David Levine delivers talk on 'confidentiality creep' at Yale
The Elon Law associate professor shared insights at the Information Society Project's 2016 spring conference "Unlocking the Black Box: The Promise and Limits of Algorithmic Accountability in the Professions."
Associate Professor David Levine gave a talk in early April to attendees at Yale Law School's Information Society Project's 2016 spring conference "Unlocking the Black Box: The Promise and Limits of Algorithmic Accountability in the Professions."
His April 2 presentation, "Confidentiality Creep and Dual-Use Secrecy: The Professions in an Age of Information Capture," shared how emerging technologies are moving beyond the ambit of monitoring, regulation and law, "creating a space in which the information needed to understand technological activity is held only by those with a vested interest in the technology’s rapid dominance."
Levine assessed the parameters and challenges of untethered, unsupported and unanalyzed claims of information of such creep in the development and civilian deployment of drones, aerial robotics, driverless cars and other code-based technologies. He framed “confidentiality creep” around a lack of appreciation of secrecy’s private and public uses.
Understanding when information should be shared with the public and when it is better left in more limited hands, he said, requires careful consideration of the tensions inherent in secrecy’s dual uses.
The Yale conference was among several professional activities this spring for Levine. He was recently reappointed as a fellow at Princeton's Center for Information Technology. And Levine delivered two talks in March at Marquette University Law School during the Second Annual Mosaic Conference: "Diverse Voices in IP Scholarship."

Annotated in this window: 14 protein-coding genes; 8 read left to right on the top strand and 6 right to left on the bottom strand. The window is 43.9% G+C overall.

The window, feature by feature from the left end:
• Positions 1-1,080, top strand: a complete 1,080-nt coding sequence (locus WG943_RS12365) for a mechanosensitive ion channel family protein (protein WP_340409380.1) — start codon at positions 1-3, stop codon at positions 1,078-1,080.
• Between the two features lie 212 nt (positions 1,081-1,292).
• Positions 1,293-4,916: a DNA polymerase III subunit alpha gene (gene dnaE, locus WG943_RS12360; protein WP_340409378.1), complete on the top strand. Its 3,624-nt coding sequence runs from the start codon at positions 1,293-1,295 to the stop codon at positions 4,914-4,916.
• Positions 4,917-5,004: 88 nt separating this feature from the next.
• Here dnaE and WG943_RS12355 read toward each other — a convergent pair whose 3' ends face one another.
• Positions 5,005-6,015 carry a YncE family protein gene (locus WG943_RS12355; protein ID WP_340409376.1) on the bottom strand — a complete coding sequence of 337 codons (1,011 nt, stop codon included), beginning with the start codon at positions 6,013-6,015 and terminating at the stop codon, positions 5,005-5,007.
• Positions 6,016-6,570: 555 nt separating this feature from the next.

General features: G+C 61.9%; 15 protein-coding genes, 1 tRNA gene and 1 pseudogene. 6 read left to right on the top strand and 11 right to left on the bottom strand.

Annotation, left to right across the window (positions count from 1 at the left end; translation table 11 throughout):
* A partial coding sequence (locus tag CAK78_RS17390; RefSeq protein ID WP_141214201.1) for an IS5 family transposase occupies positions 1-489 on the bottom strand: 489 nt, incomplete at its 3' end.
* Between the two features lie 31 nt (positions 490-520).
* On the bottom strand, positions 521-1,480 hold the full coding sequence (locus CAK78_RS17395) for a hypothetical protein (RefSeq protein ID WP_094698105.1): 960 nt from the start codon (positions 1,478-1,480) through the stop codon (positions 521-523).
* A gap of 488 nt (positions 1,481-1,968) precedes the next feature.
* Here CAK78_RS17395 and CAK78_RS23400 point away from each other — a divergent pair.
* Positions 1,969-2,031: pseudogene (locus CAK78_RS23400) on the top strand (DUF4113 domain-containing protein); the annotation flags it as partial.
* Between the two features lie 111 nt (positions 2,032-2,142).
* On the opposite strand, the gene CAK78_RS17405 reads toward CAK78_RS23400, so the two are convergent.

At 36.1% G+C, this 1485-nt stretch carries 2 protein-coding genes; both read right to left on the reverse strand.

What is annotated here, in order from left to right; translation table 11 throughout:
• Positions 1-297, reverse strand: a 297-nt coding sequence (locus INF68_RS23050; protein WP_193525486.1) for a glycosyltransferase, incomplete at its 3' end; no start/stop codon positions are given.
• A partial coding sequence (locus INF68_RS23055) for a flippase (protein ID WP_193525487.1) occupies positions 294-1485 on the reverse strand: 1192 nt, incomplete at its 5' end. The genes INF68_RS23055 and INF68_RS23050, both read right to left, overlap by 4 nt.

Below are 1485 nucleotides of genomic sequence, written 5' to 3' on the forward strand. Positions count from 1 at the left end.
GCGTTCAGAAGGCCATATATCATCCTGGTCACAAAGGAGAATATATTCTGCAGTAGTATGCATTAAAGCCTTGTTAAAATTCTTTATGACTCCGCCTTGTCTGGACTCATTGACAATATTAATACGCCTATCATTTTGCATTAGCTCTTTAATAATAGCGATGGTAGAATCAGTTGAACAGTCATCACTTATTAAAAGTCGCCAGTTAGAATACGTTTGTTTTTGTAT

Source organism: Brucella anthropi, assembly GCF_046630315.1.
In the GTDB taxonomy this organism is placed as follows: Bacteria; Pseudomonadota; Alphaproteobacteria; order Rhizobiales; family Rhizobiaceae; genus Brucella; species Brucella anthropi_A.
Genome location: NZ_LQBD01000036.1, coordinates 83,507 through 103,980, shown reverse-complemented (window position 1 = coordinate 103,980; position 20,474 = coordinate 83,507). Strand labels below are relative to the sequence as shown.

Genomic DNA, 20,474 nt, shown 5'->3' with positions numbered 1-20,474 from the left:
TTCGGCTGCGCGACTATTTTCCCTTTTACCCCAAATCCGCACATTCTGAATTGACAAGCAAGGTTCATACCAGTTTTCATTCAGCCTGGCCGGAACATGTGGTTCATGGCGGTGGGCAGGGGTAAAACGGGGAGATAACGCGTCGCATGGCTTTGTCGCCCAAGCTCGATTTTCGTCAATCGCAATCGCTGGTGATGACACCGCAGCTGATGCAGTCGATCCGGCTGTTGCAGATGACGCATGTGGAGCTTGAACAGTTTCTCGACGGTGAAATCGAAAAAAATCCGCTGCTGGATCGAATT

The Mosaic conference presentations explored the concept of intellectual property scholars as policy advocates, and the question of why startups use trade secrecy, based on a draft paper co-authored with Ted Sichelman of the University of San Diego School of Law.
In addition to his position at Elon Law, Levine is an affiliate scholar at the Center for Internet and Society at Stanford Law School. He is also the founder and host of Hearsay Culture on KZSU-FM at Stanford University, an information policy, intellectual property law and technology talk show for which he has recorded nearly 250 interviews since May 2006.
His scholarship, which has been published in several law reviews including Florida, North Carolina and Stanford Online, focuses on the operation of intellectual property law at the intersection of technology and public life, specifically information flows in the lawmaking and regulatory process and intellectual property law's impact on public and private secrecy, transparency and accountability.
He has spoken about his work in numerous venues, from the American Political Science Association annual meeting to the Information Society Project at Yale Law School, and internationally.